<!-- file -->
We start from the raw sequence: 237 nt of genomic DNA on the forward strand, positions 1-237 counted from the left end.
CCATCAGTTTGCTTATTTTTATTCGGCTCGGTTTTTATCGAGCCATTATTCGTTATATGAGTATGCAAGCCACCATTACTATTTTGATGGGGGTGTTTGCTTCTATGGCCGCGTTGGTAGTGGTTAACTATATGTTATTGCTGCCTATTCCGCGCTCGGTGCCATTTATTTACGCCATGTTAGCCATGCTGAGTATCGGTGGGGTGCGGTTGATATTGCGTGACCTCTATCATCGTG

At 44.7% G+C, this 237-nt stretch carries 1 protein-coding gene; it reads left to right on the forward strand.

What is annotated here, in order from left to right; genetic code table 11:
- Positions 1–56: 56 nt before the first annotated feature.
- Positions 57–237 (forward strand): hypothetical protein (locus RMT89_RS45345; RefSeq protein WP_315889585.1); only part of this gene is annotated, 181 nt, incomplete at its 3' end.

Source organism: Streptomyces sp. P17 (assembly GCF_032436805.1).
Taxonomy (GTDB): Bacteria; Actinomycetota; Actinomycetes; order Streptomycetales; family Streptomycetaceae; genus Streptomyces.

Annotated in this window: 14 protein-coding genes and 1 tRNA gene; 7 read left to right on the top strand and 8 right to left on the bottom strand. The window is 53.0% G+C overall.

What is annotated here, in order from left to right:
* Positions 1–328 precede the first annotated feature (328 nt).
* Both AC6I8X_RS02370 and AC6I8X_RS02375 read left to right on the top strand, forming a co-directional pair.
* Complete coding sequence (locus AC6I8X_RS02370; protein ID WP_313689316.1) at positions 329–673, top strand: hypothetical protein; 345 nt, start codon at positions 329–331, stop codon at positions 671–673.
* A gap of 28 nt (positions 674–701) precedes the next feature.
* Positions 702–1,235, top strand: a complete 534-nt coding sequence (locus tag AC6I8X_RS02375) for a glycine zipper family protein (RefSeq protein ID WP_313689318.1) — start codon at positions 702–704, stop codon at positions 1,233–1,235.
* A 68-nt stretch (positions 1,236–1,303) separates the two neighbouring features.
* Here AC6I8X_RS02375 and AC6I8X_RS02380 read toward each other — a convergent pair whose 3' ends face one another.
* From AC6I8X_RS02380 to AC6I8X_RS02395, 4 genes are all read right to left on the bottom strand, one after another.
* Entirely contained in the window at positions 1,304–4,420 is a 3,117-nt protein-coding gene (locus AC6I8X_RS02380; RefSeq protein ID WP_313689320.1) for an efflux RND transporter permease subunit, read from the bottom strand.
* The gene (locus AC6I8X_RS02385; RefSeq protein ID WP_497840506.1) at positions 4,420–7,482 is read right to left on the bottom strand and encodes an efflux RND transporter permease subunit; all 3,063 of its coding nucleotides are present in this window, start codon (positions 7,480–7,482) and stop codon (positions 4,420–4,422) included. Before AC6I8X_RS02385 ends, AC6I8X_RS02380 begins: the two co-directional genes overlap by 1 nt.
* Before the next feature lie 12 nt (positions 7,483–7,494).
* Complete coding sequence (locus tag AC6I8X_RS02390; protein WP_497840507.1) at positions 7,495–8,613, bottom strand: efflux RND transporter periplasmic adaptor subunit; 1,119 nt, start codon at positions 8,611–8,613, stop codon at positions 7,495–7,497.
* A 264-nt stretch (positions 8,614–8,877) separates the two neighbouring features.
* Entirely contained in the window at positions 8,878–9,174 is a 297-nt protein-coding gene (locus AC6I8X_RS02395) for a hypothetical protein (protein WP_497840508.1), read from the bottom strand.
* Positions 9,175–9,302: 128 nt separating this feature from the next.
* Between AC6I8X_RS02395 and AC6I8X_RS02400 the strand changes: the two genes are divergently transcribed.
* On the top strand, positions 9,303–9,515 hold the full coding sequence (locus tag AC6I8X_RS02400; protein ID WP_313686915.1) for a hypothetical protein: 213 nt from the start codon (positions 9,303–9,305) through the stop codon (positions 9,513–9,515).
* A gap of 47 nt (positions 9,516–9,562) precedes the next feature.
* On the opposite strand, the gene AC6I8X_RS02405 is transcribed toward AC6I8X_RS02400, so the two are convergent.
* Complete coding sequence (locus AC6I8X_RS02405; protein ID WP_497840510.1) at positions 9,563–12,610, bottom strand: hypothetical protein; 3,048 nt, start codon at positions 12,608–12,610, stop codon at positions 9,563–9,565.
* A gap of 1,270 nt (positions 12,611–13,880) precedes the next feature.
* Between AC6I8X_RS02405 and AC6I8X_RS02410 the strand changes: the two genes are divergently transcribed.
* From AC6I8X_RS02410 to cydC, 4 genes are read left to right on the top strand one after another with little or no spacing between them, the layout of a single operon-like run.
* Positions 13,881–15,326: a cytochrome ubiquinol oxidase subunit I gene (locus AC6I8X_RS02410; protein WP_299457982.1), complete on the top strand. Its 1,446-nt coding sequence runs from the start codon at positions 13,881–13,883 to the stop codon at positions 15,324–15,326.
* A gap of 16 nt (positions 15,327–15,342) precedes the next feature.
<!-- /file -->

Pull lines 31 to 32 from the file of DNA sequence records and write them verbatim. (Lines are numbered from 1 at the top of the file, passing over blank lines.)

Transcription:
* A gap of 1,270 nt (positions 12,611–13,880) precedes the next feature.
* Between AC6I8X_RS02405 and AC6I8X_RS02410 the strand changes: the two genes are divergently transcribed.